Pipeline Company Pays $35 Million to Settle Criminal and Civil Environmental Violations for Inland Spill of Oil Drilling Generated Water
In a significant environmental crime enforcement action, the Justice Department resolved criminal charges under the Clean Water Act against Summit Midstream Partners LLC, a North Dakota pipeline company that discharged 29 million gallons of water of produced water from its pipeline near Williston, North Dakota.
In addition to the criminal resolution, the United States and the States of North Dakota resolved civil charges against Summit Midstream and a related company, Meadowlark Midstream, involving violations of the Clean Water Act and North Dakota water pollution control laws. In this parallel enforcement action, Summit Midstream agreed to pay a total of $35 million in criminal fines and civil penalties. Approximately $15 million of the $35 million total constitutes the criminal fines.
Produced water is the waste product of hydraulic fracturing. Summit Midstream discharged more than 700,000 barrels of produced water that contaminated land, groundwater and over 30 miles of tributaries of the Missouri River. The spill is the largest inland spill in history and was visible in photographs taken by satellites orbiting the earth.
The Justice Department outlined the factual basis for the enforcement action that demonstrated that the spill occurred over a 143-day period before being discovered. The factual timeline demonstrates that Summit Midstream continued pumping produced water through the pipeline in 2014 to 2015 despite multiple warning signs that the line had ruptured.
Starting on August 17, 2014, Summit collected real-time pressure data that showed a significant pressure drop, indicating that a rupture had occurred. Almost two months later, on October 14, 2014, Summit’s construction manager raised a concern about “extreme low pressure on the pipeline.” The facilities manager responded: “Not good. We may want to consider shutting it down.” Summit continued to operate the pipeline and made no attempt to determine if a rupture had actually occurred.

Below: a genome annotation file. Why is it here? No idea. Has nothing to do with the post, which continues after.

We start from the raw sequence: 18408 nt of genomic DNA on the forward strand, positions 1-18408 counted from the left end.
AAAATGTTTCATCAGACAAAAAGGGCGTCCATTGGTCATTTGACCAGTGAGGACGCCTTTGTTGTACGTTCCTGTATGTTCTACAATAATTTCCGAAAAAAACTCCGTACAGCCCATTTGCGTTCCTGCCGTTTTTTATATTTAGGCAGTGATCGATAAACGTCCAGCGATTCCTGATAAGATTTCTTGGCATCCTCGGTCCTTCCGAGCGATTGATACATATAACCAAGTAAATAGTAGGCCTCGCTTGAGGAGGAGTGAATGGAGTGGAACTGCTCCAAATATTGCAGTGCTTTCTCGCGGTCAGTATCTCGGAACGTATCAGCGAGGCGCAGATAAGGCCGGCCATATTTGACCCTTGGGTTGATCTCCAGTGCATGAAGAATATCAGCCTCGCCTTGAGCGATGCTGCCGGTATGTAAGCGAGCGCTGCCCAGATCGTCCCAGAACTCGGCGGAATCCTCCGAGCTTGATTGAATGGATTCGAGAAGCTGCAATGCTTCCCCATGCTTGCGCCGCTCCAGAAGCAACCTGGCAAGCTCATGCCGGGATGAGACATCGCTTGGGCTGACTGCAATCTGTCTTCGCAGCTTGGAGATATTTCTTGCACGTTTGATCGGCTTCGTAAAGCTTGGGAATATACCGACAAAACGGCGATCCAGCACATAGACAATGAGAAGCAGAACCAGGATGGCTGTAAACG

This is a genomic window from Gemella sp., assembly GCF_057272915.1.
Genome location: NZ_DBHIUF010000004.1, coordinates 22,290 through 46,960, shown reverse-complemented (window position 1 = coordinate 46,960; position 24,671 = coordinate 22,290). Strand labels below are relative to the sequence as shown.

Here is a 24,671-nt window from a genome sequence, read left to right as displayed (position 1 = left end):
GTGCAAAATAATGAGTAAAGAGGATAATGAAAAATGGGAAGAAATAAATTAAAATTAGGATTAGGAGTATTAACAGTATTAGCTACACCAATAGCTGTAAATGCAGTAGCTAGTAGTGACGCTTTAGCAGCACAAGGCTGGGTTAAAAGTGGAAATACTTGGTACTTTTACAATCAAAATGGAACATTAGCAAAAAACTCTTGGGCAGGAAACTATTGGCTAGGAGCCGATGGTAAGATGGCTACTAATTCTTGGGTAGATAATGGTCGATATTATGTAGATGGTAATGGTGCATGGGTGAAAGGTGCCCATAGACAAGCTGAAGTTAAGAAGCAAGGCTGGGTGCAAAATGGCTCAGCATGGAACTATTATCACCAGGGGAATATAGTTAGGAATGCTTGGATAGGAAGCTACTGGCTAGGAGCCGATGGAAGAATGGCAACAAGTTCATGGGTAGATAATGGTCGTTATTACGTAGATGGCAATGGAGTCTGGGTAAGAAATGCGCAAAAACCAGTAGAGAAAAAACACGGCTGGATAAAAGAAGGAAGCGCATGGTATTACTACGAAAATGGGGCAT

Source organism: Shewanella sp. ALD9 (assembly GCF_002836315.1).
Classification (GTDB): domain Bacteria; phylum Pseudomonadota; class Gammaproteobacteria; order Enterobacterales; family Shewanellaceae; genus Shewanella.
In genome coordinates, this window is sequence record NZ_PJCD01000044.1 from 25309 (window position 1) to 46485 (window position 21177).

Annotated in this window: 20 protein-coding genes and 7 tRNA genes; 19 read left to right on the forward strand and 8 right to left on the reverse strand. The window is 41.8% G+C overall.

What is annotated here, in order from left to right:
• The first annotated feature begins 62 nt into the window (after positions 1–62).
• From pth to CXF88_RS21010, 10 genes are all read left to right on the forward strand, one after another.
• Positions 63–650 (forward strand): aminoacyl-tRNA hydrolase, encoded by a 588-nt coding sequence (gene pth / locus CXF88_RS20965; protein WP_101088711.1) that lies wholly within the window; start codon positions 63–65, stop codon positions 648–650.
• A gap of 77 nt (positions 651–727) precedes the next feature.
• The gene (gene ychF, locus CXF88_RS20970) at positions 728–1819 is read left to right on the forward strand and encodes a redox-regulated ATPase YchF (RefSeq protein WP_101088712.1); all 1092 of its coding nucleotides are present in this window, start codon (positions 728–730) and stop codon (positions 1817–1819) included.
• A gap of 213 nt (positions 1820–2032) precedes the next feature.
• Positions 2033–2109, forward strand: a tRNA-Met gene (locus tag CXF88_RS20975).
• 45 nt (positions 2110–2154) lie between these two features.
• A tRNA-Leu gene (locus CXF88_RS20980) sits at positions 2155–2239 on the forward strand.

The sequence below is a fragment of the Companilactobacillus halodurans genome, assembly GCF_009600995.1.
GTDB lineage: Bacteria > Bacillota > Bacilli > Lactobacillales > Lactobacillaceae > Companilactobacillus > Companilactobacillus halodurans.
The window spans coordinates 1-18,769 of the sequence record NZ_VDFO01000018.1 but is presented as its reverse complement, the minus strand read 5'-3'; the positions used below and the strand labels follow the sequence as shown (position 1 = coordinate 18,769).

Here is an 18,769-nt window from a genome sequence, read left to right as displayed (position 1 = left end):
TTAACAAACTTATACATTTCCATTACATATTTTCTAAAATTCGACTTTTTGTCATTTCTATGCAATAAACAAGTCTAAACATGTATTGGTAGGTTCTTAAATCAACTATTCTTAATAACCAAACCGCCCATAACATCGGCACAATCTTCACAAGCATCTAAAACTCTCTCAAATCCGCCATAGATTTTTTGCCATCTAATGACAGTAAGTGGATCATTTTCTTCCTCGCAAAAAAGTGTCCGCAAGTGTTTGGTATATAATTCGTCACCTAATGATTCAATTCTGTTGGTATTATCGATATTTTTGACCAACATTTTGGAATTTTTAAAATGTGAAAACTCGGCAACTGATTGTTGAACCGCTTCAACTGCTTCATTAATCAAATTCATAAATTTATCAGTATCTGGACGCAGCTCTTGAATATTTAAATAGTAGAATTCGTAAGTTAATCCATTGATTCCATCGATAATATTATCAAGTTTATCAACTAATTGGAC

On November 4, 2014, a third-party operator of the injection well at the end of the pipeline informed Summit that 115,000 barrels (4,830,000 gallons) of produced water were missing for the month of October, which is approximately 3,700 barrels (155,400 gallons) per day.
On three separate occasions thereafter, on December 3, 10 and 16, 2014, the third-party operator followed up with Summit about the produced water discrepancy because it received no response to its previous notifications and inquiries. The third-party operator confirmed the accuracy of its meters and informed Summit that the discrepancy had increased to 4,900 barrels per day.
Finally, on January 6, 2015, a Summit employee walked the line and identified the rupture.
The 700,000 barrel discharge of produced water contained crude oil, chloride, sodium, ammonia, aluminum, arsenic, boron, copper, nickel, selenium, zinc, barium, benzene and thallium among the contaminants. Produced water is toxic toplants, fish and other aquatic wildlife. It is also harmful to humans.
The government cited Summit’s negligence in the design, construction and operation of its pipeline system, as well as the negligent failure to locate and stop the spill after learning of red flags indicating a leak. Summit failed to install meters at both ends of the pipeline to conduct “line balancing” or to maintain any other reliable leak detection system. Even after learning of significant pressure drops and decreases in volume, Summit failed to act and continued operating thereby causing the discharge of millions of additional gallons of produced water into United States waters.
Summit also acknowledged that it knowingly did not share all relevant information regarding the volume and duration of the spill and that its reports to federal and state regulators were “incomplete and misleading.”
Under the plea agreement, Summit will serve a three-year term of probation and will be required to implement comprehensive remedial measures. Under the civil settlement, Summit and Meadowlark, and a related company will pay $20 million in civil penalties, perform comprehensive relief, clean up the contamination and pay $1.25 million in natural resource damages. Summit has spent over $50 million as of this date to clean up the spill.
Remediation efforts are projected to continue over the next several years. Summit and Meadowlark are required to take affirmative steps to prevent future discharges, including stringent pipeline installation, operation and testing requirements; centralized pipeline monitoring systems; spill response planning and countermeasures; and data management and training measures. Summit also has to have independent third-party audits conducted each year to ensure that the relief and remediation are properly carried out.